For lovers of poetry and art, an excellent look at two men of incredible talent—and how they handled it.

YOU MUST CHANGE YOUR LIFE

THE STORY OF RAINER MARIA RILKE AND AUGUSTE RODIN

An exploration of “two artists fumbling through the desultory streets of Paris, finding their paths to mastery.”

In 1902, living near the artist colony in Worpswede, Germany, Rainer Maria Rilke (1875-1926) and his wife, Clara Westhoff, had a new child when Rilke received a commission to write a monograph on Auguste Rodin (1840-1917). Rilke left his family and traveled to Paris to meet the man for whose art he had a near-religious devotion. In Rodin, he expected to find a muse, a master, and a savior. He asked, “how should one live?” When Rodin replied, “work, always work,” Rilke took it as gospel, leading a mostly solitary life and devoting himself to his poetry. He sacrificed his family for his art; never mind that his wife was a talented sculptor. Rodin and Rilke established an immediate rapport, and the artist extended an open invitation to the poet. It was not an easy trek, but the monograph turned out to be a wonderful philosophy of creativity. Art Newspaper correspondent Corbett’s deep knowledge of her subjects accessibly reveals the strong connections—and various differences—between the two men. Rodin never questioned why he was an artist, unlike the metaphysical Rilke. Rodin’s influence on Rilke drove him to seek the maturity he was lacking for his craft. Rilke learned to empathize with inanimate objects and to appreciate abstractions, making his poetry sculpturally composed. Rilke also became Rodin’s secretary, living in the artist’s home until Rodin overreacted to what perhaps was only an overstep by Rilke in responding to a patron’s letter. Rodin fired him on the spot, and the two didn’t speak for months. That period was just what Rilke needed, as he realized that Rodin cast a diminishing shadow and that “art too is only a living.”

For lovers of poetry and art, an excellent look at two men of incredible talent—and how they handled it.

Pub Date: Sept. 6, 2016

ISBN: 978-0-393-24505-9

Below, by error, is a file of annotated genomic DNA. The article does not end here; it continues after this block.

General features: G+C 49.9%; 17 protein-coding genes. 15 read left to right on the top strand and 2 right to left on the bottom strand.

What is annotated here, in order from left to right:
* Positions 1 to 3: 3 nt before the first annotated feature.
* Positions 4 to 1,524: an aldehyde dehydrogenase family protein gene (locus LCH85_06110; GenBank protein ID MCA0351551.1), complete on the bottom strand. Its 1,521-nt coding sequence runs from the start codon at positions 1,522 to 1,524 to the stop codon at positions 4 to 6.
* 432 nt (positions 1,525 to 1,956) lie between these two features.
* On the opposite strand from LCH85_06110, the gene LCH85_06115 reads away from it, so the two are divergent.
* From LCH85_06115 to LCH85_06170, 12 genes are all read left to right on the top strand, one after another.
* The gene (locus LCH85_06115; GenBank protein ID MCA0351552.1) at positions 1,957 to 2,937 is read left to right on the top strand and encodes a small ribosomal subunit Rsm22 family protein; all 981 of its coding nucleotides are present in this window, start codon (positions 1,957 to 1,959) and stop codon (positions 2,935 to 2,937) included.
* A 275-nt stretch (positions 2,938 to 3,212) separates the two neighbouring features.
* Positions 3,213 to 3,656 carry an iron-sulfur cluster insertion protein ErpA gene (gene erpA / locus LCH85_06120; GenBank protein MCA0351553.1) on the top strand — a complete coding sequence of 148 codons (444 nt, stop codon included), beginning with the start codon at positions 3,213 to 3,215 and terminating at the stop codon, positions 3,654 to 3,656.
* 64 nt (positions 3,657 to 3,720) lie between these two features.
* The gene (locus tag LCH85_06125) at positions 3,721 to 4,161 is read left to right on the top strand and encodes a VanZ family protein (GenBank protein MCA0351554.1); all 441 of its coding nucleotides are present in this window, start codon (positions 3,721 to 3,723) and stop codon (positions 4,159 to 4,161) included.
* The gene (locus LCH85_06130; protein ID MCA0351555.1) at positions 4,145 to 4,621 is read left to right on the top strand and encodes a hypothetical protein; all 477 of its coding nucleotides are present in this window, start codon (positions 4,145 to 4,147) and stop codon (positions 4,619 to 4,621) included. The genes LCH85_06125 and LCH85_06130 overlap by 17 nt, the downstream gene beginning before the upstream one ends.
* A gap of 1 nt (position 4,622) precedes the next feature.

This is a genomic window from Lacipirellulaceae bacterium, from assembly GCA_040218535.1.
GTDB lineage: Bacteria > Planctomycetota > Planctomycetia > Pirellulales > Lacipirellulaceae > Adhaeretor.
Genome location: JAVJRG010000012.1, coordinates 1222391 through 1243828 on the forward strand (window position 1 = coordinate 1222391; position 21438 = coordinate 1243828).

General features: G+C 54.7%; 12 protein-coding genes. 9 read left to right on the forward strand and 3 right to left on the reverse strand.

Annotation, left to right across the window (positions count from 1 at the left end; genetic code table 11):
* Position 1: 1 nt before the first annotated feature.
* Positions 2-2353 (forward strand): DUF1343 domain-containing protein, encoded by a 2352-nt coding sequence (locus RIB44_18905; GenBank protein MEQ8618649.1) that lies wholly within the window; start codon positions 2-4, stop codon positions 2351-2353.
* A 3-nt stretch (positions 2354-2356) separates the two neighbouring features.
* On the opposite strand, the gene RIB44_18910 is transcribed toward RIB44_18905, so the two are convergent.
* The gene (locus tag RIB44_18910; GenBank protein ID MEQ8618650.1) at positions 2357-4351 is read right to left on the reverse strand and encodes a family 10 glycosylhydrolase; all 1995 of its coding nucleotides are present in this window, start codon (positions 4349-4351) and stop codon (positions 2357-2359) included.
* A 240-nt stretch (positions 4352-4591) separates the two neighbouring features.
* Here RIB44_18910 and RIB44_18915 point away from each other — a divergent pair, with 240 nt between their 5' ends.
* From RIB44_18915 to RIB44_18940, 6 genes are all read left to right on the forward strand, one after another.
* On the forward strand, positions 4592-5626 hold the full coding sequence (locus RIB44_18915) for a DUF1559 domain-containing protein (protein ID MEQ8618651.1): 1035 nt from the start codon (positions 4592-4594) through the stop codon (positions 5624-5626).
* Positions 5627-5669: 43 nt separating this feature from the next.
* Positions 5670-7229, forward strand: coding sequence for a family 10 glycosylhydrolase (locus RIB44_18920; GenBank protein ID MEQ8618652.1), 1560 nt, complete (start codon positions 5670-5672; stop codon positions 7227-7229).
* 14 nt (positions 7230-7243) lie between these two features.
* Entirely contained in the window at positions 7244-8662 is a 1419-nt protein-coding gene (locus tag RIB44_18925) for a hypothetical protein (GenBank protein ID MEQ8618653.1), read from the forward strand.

Page Count: 336

Publisher: Norton

Review Posted Online: June 22, 2016

Kirkus Reviews Issue: July 1, 2016

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If the authors are serious, this is a silly, distasteful book. If they are not, it’s a brilliant satire.

THE 48 LAWS OF POWER

The authors have created a sort of anti-Book of Virtues in this encyclopedic compendium of the ways and means of power.

Everyone wants power and everyone is in a constant duplicitous game to gain more power at the expense of others, according to Greene, a screenwriter and former editor at Esquire (Elffers, a book packager, designed the volume, with its attractive marginalia). We live today as courtiers once did in royal courts: we must appear civil while attempting to crush all those around us. This power game can be played well or poorly, and in these 48 laws culled from the history and wisdom of the world’s greatest power players are the rules that must be followed to win. These laws boil down to being as ruthless, selfish, manipulative, and deceitful as possible. Each law, however, gets its own chapter: “Conceal Your Intentions,” “Always Say Less Than Necessary,” “Pose as a Friend, Work as a Spy,” and so on. Each chapter is conveniently broken down into sections on what happened to those who transgressed or observed the particular law, the key elements in this law, and ways to defensively reverse this law when it’s used against you. Quotations in the margins amplify the lesson being taught. While compelling in the way an auto accident might be, the book is simply nonsense. Rules often contradict each other. We are told, for instance, to “be conspicuous at all cost,” then told to “behave like others.” More seriously, Greene never really defines “power,” and he merely asserts, rather than offers evidence for, the Hobbesian world of all against all in which he insists we live. The world may be like this at times, but often it isn’t. To ask why this is so would be a far more useful project.

If the authors are serious, this is a silly, distasteful book. If they are not, it’s a brilliant satire.

Pub Date: Sept. 1, 1998

ISBN: 0-670-88146-5

Page Count: 430

Publisher: Viking

Review Posted Online: May 20, 2010

Kirkus Reviews Issue: July 15, 1998

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The author's youthfulness helps to assure the inevitable comparison with the Anne Frank diary although over and above the...

NIGHT

Elie Wiesel spent his early years in a small Transylvanian town as one of four children. 

He was the only one of the family to survive what Francois Maurois, in his introduction, calls the "human holocaust" of the persecution of the Jews, which began with the restrictions, the singularization of the yellow star, the enclosure within the ghetto, and went on to the mass deportations to the ovens of Auschwitz and Buchenwald. There are unforgettable and horrifying scenes here in this spare and sombre memoir of this experience of the hanging of a child, of his first farewell with his father who leaves him an inheritance of a knife and a spoon, and of his last goodbye at Buchenwald his father's corpse is already cold let alone the long months of survival under unconscionable conditions. 

The author's youthfulness helps to assure the inevitable comparison with the Anne Frank diary although over and above the sphere of suffering shared, and in this case extended to the death march itself, there is no spiritual or emotional legacy here to offset any reader reluctance.

Pub Date: Jan. 16, 2006

ISBN: 0374500010

Page Count: 120

Publisher: Hill & Wang

Review Posted Online: Oct. 7, 2011

Kirkus Reviews Issue: Jan. 15, 2006

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